Social Work - Student Works

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Recent Submissions

Now showing 1 - 5 of 8
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    Student experience and reactions to online learning on Facebook: a content analysis of remote learning issues during COVID-19
    (2023) Vallee, Kasandra; Symbaluk, Diane
    This study examined the complications of remote learning experienced by MacEwan University students during the COVID-19 pandemic. Content analyses of 125 comments to a Facebook post about remote learning revealed 5 key themes including: work overload, professor issues, disorganized system, burnout, and a concern with fees. The most prevalent themes were work overload (35.2% of comments) and professor issues (28.0%). Further analyses showed that students were most challenged by weekly assignments and readings occurring in all of their classes simultaneously. This study sheds insight into student experiences with at-home learning and suggests instructors need to modify their approaches to remote learning practices to ensure the workload is not beyond the capacities of what students would typically experience in person.
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    BIPOC community contributions in volunteerism and civic engagement
    (2023) Williams, Cheryl; Shaughnessy, Vicki; Ouedraogo, Valerie
    The purpose of this project is to challenge the lack of representation and acknowledgement in the nonprofit sector, related to helping from the BIPOC community. Dominant discourse and ideology through a neoliberal, western cultural lens highlights deficit-based constructs when it comes to community engagement with BIPOC folks. Through Photovoice and storytelling, we can challenge this deficit-based perspective with positive examples of BIPOC people contributing to community through volunteerism and civic engagement. Volunteer Alberta posted a call for Photovoice submissions through social media and Volunteer Connector, an online volunteer hub. We requested photos from BIPOC community members representing what it means to them to gift their time and energy to helping community either through formal or informal activities. We then asked participants to describe what the photo is depicting, and what is important to them about the image they submitted. Interviews were conducted with 3 participants. Interviews were transcribed and coded for common themes that appeared amongst the participants in relation to their experiences of helping community. Findings demonstrated BIPOC folks are in fact very engaged civically and socially. This suggests more can be done in the nonprofit sector to acknowledge and represent the valuable contributions of BIPOC community members.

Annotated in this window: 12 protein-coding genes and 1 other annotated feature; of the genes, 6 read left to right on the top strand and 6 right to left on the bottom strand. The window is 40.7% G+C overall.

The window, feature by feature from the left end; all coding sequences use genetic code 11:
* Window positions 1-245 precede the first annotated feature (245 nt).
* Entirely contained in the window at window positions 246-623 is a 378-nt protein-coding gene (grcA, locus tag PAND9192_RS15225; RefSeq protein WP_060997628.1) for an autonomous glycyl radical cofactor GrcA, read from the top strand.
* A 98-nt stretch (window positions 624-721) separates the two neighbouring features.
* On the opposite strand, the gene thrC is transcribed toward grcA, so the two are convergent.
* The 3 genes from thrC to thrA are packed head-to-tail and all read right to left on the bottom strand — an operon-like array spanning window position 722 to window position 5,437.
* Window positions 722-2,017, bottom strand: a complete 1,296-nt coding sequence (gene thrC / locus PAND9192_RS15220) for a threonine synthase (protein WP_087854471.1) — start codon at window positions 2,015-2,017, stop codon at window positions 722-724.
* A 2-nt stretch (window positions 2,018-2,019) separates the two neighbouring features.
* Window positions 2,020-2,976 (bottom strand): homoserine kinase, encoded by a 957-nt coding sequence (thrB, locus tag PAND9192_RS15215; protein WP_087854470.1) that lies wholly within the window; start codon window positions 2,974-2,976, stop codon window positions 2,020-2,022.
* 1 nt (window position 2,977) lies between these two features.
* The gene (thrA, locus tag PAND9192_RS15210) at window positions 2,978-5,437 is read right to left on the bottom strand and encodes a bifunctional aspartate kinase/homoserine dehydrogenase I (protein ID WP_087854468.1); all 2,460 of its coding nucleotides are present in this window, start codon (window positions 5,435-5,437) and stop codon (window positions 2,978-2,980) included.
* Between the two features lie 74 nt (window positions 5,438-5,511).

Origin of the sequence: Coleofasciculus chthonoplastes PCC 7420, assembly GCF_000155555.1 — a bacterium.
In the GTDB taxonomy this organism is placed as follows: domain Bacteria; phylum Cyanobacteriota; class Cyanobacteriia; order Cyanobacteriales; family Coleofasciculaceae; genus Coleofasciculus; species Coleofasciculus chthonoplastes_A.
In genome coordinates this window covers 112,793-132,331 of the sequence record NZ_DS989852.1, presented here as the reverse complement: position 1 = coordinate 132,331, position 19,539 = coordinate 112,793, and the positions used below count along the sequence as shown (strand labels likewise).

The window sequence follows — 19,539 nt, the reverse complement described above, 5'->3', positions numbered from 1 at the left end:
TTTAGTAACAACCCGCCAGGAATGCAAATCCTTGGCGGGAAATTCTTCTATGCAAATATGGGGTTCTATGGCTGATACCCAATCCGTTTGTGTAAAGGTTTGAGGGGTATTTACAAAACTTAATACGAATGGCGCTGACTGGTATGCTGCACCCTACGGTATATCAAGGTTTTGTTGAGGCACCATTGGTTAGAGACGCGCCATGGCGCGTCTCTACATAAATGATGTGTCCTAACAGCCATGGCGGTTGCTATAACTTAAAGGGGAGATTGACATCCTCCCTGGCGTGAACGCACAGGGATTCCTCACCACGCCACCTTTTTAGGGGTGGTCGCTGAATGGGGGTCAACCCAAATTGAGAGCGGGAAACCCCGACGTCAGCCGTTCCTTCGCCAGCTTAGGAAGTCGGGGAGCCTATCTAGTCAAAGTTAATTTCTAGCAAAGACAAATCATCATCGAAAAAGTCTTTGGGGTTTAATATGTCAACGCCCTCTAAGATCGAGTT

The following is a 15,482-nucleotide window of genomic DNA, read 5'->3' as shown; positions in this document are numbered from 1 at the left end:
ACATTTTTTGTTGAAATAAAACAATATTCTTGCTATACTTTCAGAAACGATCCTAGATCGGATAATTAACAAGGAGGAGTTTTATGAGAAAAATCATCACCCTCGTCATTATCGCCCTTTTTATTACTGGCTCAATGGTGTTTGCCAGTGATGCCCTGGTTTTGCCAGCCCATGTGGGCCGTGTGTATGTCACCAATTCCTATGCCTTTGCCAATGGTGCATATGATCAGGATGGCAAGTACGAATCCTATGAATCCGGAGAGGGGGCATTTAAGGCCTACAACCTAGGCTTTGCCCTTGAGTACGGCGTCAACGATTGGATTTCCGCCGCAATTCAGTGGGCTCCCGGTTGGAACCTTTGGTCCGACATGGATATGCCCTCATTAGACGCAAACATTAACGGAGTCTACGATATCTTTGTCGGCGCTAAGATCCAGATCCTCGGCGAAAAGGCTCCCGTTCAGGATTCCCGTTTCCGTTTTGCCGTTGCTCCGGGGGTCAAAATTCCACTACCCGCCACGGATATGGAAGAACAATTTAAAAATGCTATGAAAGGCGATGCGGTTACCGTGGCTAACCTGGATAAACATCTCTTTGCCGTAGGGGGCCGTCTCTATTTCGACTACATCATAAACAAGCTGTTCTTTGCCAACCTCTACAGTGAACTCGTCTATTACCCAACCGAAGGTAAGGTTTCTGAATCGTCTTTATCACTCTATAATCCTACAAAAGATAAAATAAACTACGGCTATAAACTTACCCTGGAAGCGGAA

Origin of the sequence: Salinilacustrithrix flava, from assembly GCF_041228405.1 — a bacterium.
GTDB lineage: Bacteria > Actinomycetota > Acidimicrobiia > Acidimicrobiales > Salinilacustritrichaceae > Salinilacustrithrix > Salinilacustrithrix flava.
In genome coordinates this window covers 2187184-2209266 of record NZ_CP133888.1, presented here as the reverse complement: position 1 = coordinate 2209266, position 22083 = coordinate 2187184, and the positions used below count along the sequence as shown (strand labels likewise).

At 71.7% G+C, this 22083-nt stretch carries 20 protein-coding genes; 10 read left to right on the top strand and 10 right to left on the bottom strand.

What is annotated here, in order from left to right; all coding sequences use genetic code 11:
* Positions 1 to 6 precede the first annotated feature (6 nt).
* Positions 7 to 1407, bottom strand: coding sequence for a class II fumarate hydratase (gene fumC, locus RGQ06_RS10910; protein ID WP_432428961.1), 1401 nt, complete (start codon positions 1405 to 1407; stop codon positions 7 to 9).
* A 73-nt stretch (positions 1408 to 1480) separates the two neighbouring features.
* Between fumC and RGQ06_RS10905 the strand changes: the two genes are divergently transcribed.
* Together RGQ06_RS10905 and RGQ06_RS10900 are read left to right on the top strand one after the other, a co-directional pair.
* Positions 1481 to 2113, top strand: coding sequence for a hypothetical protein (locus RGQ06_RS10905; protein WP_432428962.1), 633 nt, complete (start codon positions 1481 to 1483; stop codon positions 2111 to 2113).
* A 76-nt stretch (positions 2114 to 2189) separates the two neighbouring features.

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    Global practices to global mindedness: utilizing reflexivity and cultural relevance as paths towards a global indigenization of international social work practice
    (2023) Ociepka-Mengel, Eva; Heuft, Samantha; Ouedraogo, Valerie